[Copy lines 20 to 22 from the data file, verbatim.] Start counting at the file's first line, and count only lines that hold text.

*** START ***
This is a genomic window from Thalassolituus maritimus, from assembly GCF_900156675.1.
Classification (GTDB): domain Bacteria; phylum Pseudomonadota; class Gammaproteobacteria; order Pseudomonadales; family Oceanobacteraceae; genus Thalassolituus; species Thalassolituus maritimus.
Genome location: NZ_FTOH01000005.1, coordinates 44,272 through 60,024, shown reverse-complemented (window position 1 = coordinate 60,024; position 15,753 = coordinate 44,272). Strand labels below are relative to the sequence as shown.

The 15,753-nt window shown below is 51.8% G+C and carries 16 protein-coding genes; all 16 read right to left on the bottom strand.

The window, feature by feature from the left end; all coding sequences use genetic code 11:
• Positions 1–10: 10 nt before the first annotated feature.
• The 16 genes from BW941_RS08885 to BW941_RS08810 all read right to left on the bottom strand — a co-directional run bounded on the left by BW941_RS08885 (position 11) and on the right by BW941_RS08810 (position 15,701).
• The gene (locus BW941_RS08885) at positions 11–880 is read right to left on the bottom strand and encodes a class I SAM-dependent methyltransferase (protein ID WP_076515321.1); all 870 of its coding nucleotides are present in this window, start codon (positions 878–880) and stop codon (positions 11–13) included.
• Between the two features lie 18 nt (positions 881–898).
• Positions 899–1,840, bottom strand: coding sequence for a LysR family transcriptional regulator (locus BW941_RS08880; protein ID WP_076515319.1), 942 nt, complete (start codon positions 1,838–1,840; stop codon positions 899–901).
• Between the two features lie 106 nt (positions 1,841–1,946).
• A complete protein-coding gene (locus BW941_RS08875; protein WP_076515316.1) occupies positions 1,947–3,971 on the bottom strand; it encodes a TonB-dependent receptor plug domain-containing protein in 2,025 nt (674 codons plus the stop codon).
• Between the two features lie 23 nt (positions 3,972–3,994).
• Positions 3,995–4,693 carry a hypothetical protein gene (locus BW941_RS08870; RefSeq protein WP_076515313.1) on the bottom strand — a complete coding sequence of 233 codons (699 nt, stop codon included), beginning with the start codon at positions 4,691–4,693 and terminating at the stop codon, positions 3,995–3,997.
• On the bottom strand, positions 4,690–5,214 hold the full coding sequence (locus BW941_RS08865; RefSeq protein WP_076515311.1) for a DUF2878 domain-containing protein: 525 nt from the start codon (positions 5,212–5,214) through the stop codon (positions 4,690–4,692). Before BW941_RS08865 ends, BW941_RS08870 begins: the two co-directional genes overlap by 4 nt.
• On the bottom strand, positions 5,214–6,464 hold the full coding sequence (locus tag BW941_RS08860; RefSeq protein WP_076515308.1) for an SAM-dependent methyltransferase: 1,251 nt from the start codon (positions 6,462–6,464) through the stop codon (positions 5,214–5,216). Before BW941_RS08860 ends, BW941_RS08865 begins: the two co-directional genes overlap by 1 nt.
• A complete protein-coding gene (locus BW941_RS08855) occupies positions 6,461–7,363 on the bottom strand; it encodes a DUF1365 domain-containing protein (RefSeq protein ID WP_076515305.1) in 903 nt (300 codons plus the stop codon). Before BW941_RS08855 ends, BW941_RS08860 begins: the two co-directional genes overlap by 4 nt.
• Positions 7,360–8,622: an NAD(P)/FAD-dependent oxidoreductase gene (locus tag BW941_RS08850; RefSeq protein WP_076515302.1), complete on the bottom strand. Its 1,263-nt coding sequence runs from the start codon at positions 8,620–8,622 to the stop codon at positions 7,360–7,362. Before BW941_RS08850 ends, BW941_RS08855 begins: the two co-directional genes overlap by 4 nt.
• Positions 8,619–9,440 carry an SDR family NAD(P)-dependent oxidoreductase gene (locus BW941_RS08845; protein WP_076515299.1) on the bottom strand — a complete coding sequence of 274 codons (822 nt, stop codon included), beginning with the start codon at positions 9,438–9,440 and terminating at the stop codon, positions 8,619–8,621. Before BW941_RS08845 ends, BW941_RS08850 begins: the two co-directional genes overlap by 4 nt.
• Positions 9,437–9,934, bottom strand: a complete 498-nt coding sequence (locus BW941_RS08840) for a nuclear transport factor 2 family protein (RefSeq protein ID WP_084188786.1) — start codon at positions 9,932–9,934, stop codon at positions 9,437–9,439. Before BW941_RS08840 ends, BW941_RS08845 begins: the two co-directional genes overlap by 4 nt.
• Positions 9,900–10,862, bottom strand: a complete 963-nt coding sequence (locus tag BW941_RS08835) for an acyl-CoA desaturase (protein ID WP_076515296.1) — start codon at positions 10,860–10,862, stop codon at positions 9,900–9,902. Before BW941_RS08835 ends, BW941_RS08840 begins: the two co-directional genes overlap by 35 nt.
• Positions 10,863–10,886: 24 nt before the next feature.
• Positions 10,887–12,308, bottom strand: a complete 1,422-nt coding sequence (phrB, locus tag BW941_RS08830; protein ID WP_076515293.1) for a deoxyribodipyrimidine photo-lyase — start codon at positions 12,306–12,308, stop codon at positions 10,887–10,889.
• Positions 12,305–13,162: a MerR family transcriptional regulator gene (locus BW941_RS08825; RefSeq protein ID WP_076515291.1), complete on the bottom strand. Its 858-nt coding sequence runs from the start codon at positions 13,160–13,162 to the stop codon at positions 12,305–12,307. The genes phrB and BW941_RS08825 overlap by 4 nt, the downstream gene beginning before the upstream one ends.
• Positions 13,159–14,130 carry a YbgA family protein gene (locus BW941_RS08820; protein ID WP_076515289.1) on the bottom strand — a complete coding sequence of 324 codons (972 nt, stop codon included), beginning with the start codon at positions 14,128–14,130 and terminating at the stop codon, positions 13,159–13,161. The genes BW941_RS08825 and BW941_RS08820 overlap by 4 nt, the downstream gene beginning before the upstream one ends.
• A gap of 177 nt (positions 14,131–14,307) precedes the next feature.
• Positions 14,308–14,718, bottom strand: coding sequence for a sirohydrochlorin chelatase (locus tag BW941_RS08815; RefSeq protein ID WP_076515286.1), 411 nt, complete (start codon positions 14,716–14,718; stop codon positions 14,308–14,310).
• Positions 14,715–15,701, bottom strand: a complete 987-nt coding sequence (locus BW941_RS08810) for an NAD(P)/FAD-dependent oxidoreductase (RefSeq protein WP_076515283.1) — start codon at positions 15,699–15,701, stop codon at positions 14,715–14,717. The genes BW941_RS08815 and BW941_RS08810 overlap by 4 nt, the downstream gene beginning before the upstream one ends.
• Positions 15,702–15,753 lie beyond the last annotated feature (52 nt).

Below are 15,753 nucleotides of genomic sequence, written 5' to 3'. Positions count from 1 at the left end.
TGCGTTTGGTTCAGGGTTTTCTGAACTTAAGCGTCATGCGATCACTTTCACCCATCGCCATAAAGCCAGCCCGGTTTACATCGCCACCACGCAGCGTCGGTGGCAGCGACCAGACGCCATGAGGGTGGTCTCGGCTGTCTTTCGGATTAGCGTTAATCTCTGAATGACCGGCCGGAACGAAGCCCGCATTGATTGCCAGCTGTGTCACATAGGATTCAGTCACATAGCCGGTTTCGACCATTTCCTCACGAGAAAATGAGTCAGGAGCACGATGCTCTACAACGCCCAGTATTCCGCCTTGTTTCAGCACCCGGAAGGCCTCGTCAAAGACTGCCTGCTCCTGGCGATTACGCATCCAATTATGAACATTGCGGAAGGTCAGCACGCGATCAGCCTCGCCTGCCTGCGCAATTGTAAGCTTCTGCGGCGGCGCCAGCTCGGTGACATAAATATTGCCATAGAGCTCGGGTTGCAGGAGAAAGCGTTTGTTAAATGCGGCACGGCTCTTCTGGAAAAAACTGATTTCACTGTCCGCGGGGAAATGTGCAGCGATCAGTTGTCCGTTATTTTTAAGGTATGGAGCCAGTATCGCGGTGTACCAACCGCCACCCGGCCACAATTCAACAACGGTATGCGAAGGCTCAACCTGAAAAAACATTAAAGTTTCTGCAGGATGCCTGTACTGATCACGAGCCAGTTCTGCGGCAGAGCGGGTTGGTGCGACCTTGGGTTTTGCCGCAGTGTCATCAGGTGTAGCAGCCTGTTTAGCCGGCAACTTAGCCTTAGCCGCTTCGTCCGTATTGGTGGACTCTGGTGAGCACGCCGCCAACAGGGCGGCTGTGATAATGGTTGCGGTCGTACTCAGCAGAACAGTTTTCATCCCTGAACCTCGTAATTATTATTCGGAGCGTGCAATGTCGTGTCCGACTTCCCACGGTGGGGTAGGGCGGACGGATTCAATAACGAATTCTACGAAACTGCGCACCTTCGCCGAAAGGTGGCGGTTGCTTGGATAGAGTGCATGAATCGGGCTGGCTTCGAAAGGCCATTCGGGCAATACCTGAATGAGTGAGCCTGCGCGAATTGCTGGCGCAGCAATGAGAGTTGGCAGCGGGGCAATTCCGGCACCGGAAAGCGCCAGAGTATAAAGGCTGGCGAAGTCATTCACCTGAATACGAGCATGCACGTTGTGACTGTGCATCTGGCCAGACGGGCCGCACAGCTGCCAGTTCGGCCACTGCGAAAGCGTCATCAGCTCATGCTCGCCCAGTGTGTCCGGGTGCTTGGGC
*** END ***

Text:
• Positions 9,437–9,934, bottom strand: a complete 498-nt coding sequence (locus BW941_RS08840) for a nuclear transport factor 2 family protein (RefSeq protein ID WP_084188786.1) — start codon at positions 9,932–9,934, stop codon at positions 9,437–9,439. Before BW941_RS08840 ends, BW941_RS08845 begins: the two co-directional genes overlap by 4 nt.
• Positions 9,900–10,862, bottom strand: a complete 963-nt coding sequence (locus tag BW941_RS08835) for an acyl-CoA desaturase (protein ID WP_076515296.1) — start codon at positions 10,860–10,862, stop codon at positions 9,900–9,902. Before BW941_RS08835 ends, BW941_RS08840 begins: the two co-directional genes overlap by 35 nt.
• Positions 10,863–10,886: 24 nt before the next feature.